Thursday, January 06, 2005

Asperger's syndrome and BitTorrent

Wired has a nice profile of Bram Cohen, the creator of BitTorrent. BitTorrent is a distributed P2P program that allows for sharing of massive files. Reportedly, it accounts for a third(!) of all bandwidth usage right now.

Bram, who was co-captain of the Stuyvesant math team in high school, is apparently part of the Autistic Nation: "Bram will just pace around the house all day long, back and forth, in and out of the kitchen. Then he'll suddenly go to his computer and the code just comes pouring out. And you can see by the lines on the screen that it's clean," Jenna says. "It's clean code." She pats her husband affectionately on the head: "My sweet little autistic nerd boy." (Cohen in fact has Asperger's syndrome, a condition on the mild end of the autism spectrum that gives him almost superhuman powers of concentration but can make it difficult for him to relate to other people.)

How long before O'Reilly publishes a book called Managing Asperger Coders?

3 comments:

Carson Chow said...

The problem with the diagnosis of mental illness is that the definitions are purely symptomatic. Perhaps if another Austrian psychologist in the 1940's had studied a set of individuals that couldn't balance their checkbooks and had hyper social skills, there would be an antithetical syndrome to Asperger's listed in the DSM-IV. There is no doubt that autism is a true mental deficiency perhaps due to a lack of connections between the amygdala and the cortex and Asperger's may or may not be a form of mild autism. However, simply having extreme powers of concentration and less than adequate social skills does not a syndrome make. At what point does sitting on the tail of the distribution become abnormal? The reason we need to diagnose illnesses is so that we know how to treat them or at least search for treatments. When a condition is actually beneficial, which it seems to be in Cohen's case, then it is somewhat insulting to those that have true debilitating diseases to claim there is an illness. Maybe we should diagnose Tiger Woods with hyper-coordination syndrome. Progress won't be made until we have a physiological mechanism for a disease or illness. This will be particularly difficult for psychology but until we can say that a given condition is due to something specific like a neuromodulator deficiency or a lack of synaptic connections, etc, we will always be subject to these dubious illnesses.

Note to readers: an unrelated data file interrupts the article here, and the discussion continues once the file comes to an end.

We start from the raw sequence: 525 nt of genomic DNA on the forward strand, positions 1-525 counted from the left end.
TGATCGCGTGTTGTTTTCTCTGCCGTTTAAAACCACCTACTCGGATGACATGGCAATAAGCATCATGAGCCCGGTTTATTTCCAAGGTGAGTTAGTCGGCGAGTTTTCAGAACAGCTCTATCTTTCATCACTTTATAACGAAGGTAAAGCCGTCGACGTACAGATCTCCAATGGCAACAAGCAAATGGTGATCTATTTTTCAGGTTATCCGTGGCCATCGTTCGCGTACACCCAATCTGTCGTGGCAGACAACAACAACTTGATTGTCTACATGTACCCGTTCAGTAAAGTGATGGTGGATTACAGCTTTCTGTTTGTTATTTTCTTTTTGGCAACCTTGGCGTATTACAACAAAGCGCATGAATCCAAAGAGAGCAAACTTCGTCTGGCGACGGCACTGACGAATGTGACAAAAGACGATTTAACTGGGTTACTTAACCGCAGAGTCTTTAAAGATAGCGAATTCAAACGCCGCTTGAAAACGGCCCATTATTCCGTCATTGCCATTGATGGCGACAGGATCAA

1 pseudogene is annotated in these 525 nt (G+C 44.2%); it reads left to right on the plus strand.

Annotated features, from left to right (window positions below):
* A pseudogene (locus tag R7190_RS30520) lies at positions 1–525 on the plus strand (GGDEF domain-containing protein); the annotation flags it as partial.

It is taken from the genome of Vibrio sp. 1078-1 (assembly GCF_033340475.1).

steve said...

Yeah, I think it is all pretty amusing. "Superhuman powers of concentration" - we used to just call it being a nerd :-)

By the vague criteria in use today, a third of my friends and colleagues have AS, as does Bill Gates.

Seriously though, the type of person who might be characterized as having AS is going to have a greater and greater impact in our society, as technology becomes more and more important. It's the revenge of the nerds!

Anonymous said...

And opera singers are temperamental, and tennis players are, and philosophers [oh dear]... :)

Anne

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